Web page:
The industries that have been affected the most by the onslaught of the pandemic are those that thrived on close human interactions: retail, entertainment, and event planning, for example. While many businesses employed safety precautions to host events during the pandemic, most of them shifted to virtual conferences.
So, with this in mind, what are the chances of things returning to normal?
All over the world, we are seeing governments setting up timelines and protocols for Covid19 vaccine administration. As it becomes more common, the remaining travel restrictions will lift, social distancing protocols will ease down, and event planners will have to come up with ideas to create engaging, safe, and entertaining affairs.
So, going forward, what are the trends that we can count on to deliver success? Let’s find out.
1. The Future is Hybrid
People are getting fatigued by Zoom meetings but in-person (for most of us) is also out of the question, at least for the next few months. So, what’s the answer?
- 97% of event marketers expect to see more hybrid events happening in 2021 and beyond.
- 82% of respondents will wait beyond 2021 before resuming complete in-person events.
- 76% of event planners have never hosted a hybrid event before.
If you are one of that 76%, it can seem daunting to learn the ins and outs of a hybrid conference. But here’s a helpful guide to get you started. A quick example of a hybrid event is an online conference being hosted in LA that’s attended by a select few in-person guests while the rest of them join in online.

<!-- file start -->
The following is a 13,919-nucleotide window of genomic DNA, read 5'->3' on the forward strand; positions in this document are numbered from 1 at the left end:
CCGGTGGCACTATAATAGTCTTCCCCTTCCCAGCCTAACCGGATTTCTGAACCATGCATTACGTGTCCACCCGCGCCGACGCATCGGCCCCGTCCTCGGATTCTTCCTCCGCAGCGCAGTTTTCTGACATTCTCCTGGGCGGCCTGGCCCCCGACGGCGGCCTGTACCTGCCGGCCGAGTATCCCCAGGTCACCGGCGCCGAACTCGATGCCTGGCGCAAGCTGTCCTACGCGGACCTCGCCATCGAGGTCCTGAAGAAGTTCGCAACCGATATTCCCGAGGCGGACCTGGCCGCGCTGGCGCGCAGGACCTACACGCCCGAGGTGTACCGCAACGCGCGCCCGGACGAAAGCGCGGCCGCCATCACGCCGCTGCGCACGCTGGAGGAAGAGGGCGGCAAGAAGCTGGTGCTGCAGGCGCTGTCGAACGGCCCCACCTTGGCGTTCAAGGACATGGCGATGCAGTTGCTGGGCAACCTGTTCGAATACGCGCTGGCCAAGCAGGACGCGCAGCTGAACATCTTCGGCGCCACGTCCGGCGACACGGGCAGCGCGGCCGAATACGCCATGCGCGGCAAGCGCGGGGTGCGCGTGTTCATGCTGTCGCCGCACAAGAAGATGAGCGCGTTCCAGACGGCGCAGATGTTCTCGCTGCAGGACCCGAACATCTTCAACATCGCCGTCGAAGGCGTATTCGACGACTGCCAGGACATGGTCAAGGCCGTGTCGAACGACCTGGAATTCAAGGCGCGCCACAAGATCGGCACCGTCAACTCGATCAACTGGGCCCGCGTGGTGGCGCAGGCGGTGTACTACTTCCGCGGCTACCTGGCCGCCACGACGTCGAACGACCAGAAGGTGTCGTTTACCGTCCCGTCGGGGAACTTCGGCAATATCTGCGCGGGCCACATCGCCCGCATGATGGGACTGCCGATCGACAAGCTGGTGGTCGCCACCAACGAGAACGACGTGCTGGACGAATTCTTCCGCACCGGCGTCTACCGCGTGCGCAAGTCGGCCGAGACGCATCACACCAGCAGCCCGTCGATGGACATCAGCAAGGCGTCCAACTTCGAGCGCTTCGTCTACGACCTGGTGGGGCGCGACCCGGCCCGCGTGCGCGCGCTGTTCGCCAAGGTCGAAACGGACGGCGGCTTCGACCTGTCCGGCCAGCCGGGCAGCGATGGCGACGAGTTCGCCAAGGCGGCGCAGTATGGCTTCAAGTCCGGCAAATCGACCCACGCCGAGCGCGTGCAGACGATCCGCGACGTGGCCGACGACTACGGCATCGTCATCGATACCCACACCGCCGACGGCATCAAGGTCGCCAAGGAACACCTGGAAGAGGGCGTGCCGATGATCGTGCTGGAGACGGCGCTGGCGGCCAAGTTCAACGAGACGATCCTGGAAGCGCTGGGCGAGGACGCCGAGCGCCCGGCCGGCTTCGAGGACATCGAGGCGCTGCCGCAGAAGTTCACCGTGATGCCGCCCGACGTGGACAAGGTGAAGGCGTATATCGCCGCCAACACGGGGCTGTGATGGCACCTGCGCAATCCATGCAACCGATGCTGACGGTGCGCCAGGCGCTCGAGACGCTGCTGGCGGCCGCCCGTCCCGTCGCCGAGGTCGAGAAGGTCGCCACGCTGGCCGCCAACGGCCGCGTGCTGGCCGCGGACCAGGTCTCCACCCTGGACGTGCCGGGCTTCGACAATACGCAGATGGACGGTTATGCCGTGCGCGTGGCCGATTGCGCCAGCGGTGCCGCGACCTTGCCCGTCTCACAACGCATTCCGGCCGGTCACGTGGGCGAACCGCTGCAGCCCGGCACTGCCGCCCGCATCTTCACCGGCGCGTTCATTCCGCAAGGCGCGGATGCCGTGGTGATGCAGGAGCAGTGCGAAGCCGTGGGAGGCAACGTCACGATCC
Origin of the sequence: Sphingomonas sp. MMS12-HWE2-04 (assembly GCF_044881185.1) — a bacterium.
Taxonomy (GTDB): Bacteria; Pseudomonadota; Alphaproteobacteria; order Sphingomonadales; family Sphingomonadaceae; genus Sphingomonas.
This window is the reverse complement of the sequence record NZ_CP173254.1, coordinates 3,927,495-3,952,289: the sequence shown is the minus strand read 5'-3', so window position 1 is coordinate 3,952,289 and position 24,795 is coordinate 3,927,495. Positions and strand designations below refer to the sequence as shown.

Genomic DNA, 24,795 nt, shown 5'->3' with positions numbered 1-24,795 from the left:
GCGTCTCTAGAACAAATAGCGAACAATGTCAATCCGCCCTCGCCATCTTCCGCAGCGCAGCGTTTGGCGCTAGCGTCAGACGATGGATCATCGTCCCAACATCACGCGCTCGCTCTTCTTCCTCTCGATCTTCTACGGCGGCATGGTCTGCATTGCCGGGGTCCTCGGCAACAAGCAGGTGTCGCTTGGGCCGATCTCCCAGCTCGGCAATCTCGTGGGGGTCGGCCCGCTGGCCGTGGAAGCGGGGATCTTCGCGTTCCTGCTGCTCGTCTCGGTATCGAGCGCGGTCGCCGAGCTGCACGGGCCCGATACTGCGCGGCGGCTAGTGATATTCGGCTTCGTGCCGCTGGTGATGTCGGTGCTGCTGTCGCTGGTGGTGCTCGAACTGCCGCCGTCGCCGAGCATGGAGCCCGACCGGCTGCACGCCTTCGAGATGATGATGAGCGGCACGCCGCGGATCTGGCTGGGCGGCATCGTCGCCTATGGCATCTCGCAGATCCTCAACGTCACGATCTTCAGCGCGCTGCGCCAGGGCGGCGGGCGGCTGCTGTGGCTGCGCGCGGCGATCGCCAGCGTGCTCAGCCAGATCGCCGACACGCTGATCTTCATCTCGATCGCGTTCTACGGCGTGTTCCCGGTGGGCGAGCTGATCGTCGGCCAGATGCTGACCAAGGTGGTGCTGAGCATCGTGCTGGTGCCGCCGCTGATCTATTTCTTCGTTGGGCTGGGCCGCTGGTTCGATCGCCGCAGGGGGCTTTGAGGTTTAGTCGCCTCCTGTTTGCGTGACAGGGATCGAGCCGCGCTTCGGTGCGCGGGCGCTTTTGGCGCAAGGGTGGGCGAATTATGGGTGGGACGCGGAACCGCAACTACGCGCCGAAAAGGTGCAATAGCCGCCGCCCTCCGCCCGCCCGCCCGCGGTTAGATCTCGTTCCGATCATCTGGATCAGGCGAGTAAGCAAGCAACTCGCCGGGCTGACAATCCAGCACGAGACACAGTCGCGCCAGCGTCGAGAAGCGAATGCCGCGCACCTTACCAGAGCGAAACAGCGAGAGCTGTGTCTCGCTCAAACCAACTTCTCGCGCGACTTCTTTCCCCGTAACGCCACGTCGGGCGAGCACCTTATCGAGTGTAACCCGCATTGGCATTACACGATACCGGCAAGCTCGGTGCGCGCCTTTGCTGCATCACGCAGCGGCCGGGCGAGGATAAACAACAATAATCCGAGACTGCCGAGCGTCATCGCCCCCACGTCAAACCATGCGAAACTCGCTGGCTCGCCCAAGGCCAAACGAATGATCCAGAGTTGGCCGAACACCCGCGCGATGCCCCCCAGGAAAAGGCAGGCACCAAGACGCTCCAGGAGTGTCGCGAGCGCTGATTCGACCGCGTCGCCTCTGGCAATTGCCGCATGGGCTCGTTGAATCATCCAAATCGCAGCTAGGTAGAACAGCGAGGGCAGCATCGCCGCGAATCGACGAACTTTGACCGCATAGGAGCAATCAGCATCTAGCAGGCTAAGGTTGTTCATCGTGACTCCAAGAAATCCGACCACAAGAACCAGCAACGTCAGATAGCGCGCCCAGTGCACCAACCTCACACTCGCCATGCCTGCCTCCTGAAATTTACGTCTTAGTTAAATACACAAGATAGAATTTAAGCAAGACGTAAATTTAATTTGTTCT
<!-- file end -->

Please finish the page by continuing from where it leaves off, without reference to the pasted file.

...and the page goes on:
There are many reasons why hybrid events are such a rage right now. They improve the event’s reach and engagement, allow people to join in without worrying about their health and safety, allow audio-only options to avoid video-fatigue, reduce travel and environmental costs, and provide improved ROI.
2. Emergence of Event-Tech
With digitization such a huge component of the event industry right now, it is only natural that we are seeing a fresh surge of event-tech in the market.
And when we say event-tech, we mean a combination of technology that is an event-specific tool like party rental software that’s helpful for event managers in managing every aspect of the whole event. The tech that’s especially making the event professionals particularly happy includes:
- Artificial intelligence
- VR and AR
- Facial recognition
- Voice translations, and more.
And event planners are becoming and more familiar and comfortable with using these technologies to enhance their event experiences and data science capabilities. Their data gathering is becoming more sophisticated, session breakouts more focused, and predictive analysis more accurate.
For more insight on the topic, see these numbers on how tech is helping the event industry.
3. Sustainability and Mindfulness
Sustainability is a multibillion-dollar industry. People are becoming increasingly mindful of how they interact with their environment and what impact it leaves on the larger ecosystem. Business practices, patterns, and behaviors that harm people’s mental health, psychological wellbeing, or harm the environment are being called out and rejected. Almost half of U.S. consumers are giving up consumption habits that are damaging to the environment.
As an event planning company, your survival depends on taking part in this conversation and taking environmental and human sustainability seriously.